Quote of the Day:

The Supreme Court’s ruling in King v. Burwell is disappointing. But it also provides a welcome moment of clarity: We can finally dispense with the false belief that the Supreme Court will save us from Obamacare.

–Bill Kristol and Jeffrey Anderson in the Weekly Standard

In an important editorial in the Weekly Standard, Kristol and Anderson  say that repeal of ObamaCare is now the only course.

It is important to remember that the Court did not rule on whether the law is a good one. The case was limited in scope: it was on whether the administration is administering the law as written. With a lot of verbal gymnastics on the part of Chief Justice John Roberts, who wrote the majority opinion, the Court held that it was. But the law remains as bad as it always was. Kristol and Anderson say that the only adequate outcome is repeal:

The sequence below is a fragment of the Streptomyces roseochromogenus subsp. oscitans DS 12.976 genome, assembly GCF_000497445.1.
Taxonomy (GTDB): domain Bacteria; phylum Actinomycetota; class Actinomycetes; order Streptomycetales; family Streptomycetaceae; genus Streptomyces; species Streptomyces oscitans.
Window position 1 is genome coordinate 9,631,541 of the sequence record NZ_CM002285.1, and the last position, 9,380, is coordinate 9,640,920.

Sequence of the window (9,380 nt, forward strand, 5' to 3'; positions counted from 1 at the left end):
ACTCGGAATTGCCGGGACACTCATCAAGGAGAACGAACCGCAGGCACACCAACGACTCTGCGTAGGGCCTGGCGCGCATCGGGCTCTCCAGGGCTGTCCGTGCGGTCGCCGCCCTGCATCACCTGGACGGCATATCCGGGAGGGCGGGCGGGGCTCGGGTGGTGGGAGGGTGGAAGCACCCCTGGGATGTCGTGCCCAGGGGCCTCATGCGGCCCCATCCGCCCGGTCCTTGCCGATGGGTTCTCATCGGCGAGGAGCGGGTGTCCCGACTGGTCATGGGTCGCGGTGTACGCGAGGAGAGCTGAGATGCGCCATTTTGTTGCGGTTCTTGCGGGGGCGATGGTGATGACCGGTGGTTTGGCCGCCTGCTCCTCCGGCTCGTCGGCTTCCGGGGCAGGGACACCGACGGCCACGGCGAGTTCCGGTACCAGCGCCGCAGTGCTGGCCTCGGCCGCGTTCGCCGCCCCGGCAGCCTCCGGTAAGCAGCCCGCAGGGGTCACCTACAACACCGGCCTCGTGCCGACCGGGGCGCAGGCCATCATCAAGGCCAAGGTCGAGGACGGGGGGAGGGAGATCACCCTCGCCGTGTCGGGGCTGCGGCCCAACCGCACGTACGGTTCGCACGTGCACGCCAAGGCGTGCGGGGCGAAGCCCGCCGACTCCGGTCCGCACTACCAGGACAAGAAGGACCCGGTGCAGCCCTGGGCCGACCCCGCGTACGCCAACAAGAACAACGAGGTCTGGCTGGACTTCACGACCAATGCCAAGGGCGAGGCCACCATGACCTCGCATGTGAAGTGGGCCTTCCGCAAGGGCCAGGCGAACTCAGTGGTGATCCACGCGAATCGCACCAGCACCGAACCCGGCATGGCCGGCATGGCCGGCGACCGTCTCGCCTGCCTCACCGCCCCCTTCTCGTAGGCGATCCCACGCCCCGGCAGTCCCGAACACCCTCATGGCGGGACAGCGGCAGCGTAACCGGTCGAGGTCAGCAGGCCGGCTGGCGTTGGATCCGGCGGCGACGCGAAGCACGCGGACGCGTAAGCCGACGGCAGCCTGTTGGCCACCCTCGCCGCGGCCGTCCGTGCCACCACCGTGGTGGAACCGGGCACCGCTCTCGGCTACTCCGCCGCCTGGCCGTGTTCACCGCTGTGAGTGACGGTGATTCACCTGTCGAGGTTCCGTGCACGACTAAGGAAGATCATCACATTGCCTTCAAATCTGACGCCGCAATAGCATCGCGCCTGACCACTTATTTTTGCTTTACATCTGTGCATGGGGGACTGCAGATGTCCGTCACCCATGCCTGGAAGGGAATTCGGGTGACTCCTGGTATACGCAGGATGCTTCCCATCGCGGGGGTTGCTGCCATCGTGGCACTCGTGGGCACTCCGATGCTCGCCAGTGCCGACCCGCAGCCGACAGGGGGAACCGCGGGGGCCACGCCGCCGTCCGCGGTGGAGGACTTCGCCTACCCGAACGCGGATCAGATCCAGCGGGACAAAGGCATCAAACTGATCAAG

The reasons are clear:  Obamacare consolidates and centralizes money and power to an unprecedented degree.  At its core is an (unfixable) individual mandate that requires, for the first time in all of United States history, that private American citizens must buy a product or service of the federal government’s choosing.  Its 2,400 pages shift the power over America’s health-care decisions from patients and doctors to bureaucrats and politicians.  Instead of offering real reform, it raises health costs, diminishes quality, increases federal spending, raids Medicare, balloons the size of government, and undermines Americans’ liberty. 

It was passed as “comprehensive” legislation.  It cannot be fixed.  It must be repealed — comprehensively. . . .

So let the Court step aside.  Let us see which presidential candidates, which members of Congress, will seize this moment and lead us to repeal.  Obamacare should exist until 2017 and no longer.  And a party that fights for that result, a party that brings about repeal and then real reform, will cement its place as the new majority party.  A party that fails to fulfill its promise will fracture and recede — and deservedly so.  For the Republican Party, therefore, this is a time for choosing.

It is a brief editorial and I urge you to read it.